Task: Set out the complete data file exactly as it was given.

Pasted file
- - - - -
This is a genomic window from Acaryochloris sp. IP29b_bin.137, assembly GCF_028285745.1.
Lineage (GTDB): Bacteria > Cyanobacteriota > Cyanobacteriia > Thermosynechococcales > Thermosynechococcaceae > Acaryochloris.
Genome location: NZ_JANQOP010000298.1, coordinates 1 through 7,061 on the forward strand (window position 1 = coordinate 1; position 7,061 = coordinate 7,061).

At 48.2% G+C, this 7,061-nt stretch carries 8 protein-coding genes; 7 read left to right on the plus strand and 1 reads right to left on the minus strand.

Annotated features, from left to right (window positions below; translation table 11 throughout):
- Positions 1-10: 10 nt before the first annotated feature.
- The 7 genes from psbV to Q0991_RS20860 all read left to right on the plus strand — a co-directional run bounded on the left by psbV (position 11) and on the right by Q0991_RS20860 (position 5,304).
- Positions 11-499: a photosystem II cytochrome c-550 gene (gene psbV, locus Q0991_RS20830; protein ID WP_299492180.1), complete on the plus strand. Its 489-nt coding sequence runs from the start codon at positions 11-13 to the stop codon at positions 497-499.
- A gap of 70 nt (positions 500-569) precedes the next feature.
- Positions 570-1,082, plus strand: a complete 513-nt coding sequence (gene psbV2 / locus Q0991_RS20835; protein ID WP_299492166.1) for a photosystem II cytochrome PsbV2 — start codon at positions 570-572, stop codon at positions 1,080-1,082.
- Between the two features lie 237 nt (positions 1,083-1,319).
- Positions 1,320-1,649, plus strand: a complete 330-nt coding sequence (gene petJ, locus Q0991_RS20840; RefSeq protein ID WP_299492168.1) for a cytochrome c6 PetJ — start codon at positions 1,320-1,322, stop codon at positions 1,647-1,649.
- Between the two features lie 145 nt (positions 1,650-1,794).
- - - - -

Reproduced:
This is a genomic window from Acaryochloris sp. IP29b_bin.137, assembly GCF_028285745.1.
Lineage (GTDB): Bacteria > Cyanobacteriota > Cyanobacteriia > Thermosynechococcales > Thermosynechococcaceae > Acaryochloris.
Genome location: NZ_JANQOP010000298.1, coordinates 1 through 7,061 on the forward strand (window position 1 = coordinate 1; position 7,061 = coordinate 7,061).

At 48.2% G+C, this 7,061-nt stretch carries 8 protein-coding genes; 7 read left to right on the plus strand and 1 reads right to left on the minus strand.

Annotated features, from left to right (window positions below; translation table 11 throughout):
- Positions 1-10: 10 nt before the first annotated feature.
- The 7 genes from psbV to Q0991_RS20860 all read left to right on the plus strand — a co-directional run bounded on the left by psbV (position 11) and on the right by Q0991_RS20860 (position 5,304).
- Positions 11-499: a photosystem II cytochrome c-550 gene (gene psbV, locus Q0991_RS20830; protein ID WP_299492180.1), complete on the plus strand. Its 489-nt coding sequence runs from the start codon at positions 11-13 to the stop codon at positions 497-499.
- A gap of 70 nt (positions 500-569) precedes the next feature.
- Positions 570-1,082, plus strand: a complete 513-nt coding sequence (gene psbV2 / locus Q0991_RS20835; protein ID WP_299492166.1) for a photosystem II cytochrome PsbV2 — start codon at positions 570-572, stop codon at positions 1,080-1,082.
- Between the two features lie 237 nt (positions 1,083-1,319).
- Positions 1,320-1,649, plus strand: a complete 330-nt coding sequence (gene petJ, locus Q0991_RS20840; RefSeq protein ID WP_299492168.1) for a cytochrome c6 PetJ — start codon at positions 1,320-1,322, stop codon at positions 1,647-1,649.
- Between the two features lie 145 nt (positions 1,650-1,794).